Fig. 6. BER curves measured from experiments and simulations. (a) Experimental results (red spots) and simulation results (blue solid lines) measured through the covert communication experiment (left) and the reference experiment (right). Here a single OFC with 1024 comb lines is employed, indicating a 29 dB SNR improvement at BER of 104. (b) Simulation results measured under different comb lines ranging from 1 to 2048, indicating an SNR improvement close to the theoretical prediction of Eq. (11), being compared with one comb channel case. (BER, bit error rate; N, number of comb lines or channels.)
Fig. 7.
Fig. 7. Illustration of three typical situations suffering with beat noises and the optimization analysis for the starting frequencies of the OFC and the incident microwave photonic signal. The left column shows the relative positions in the frequency domain between the OFC and the incident microwave photonic signal before injecting into the BPD; the right one illustrates the corresponding spectrum positions of the recovered signal in the microwave domain. (a) No spectrum overlapping between the optical spectra of the OFC (orange block) and the incident microwave photonic signal (green block). No overlapped beat interference will happen. (b) Slight spectrum overlapping. The overlapped beat interference will happen but will not affect the IF band. (c) Heavy spectrum overlapping. The resultant interference will seriously affect the IF band and thus contaminate the deep denoising. (d1, the difference between the microwave photonic signal’s ending frequency and the OFC’s starting frequency, indicating the degree of spectrum overlapping; d2, the difference between the microwave photonic signal’s starting frequency and the OFC’s ending frequency, indicating the largest beat frequency; ΔB, the bandwidth difference between the microwave photonic signal and the OFC.)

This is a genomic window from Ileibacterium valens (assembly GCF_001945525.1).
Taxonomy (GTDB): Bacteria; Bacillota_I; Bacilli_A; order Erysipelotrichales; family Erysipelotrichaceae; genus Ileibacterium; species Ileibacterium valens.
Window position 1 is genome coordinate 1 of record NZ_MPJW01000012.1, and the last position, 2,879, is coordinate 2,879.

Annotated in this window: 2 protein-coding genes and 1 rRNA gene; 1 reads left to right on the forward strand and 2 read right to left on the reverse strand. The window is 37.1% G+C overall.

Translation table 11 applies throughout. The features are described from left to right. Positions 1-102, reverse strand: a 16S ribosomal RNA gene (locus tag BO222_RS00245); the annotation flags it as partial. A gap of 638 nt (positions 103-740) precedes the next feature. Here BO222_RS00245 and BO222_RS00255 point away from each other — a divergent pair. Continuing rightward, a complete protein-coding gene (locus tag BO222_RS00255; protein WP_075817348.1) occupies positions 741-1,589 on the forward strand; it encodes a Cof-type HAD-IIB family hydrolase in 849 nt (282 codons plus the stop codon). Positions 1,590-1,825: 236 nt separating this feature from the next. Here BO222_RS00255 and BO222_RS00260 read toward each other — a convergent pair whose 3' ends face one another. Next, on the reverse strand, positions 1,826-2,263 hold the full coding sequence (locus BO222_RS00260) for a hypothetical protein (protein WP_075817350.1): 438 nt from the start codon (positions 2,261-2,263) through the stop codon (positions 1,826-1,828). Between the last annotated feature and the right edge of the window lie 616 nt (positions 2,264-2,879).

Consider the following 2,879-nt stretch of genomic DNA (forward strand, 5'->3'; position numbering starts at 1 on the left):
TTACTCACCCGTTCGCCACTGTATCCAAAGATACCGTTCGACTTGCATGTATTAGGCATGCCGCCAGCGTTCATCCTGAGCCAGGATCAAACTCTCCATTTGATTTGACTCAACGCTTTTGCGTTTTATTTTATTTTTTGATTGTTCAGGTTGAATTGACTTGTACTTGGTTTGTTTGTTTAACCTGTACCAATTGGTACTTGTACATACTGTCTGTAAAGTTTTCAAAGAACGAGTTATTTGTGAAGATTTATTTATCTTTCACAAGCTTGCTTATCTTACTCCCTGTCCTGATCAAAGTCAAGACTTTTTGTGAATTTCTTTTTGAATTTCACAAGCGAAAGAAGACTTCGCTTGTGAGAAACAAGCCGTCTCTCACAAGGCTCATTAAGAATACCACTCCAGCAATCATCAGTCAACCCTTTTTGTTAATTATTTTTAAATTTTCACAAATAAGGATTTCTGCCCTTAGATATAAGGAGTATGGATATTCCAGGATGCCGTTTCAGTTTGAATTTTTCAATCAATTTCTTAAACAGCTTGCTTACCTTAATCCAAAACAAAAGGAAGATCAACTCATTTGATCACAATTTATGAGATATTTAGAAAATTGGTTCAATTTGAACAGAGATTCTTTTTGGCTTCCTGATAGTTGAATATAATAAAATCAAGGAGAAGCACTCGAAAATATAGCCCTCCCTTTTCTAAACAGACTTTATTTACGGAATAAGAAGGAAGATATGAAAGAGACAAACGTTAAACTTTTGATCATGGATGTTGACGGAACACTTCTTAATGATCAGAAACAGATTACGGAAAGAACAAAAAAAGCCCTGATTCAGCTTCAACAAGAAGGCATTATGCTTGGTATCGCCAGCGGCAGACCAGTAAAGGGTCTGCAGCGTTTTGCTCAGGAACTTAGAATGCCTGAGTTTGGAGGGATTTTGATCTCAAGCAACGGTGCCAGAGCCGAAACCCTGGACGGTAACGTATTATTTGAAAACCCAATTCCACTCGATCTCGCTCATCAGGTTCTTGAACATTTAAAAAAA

Equations (15)

Equations on this page are rendered with MathJax. Learn more.

C(ω)=n=0N1Anexp(jϕn)δ(ωωcnΔωc),
S(ω)={As(ω)expjϕs(ω),ifωsωωs+Bs,else,else,
y(t)|c(t)+s(t)|2|c(t)s(t)|2=2c(t)·s*(t)+c.c.,
Y1(ω)=12πC(ω)S*(ω),
Y1(ω)=12πn=0N1Anexp[jϕnS*(ωc+nΔωcω)].
Y1(ωm)=NA0As2π,
yωm(t)=N2A0Asπcos(ωmt).
Pωm(N)=12(N2A0Asπ)2.
n2(N)=N(2A0n0π)2,
SNR(N)=Pωm(N)/n2(N)=12N(Asn0)2.
GSNR=10log10[SNR(N)/SNR(1)]=10log10N.
ωm>d1,
d1=ωs+Bsωc.
ωcωs>Bs+(1ε)ΔB2.
ωm>Bs(1ε)ΔB2.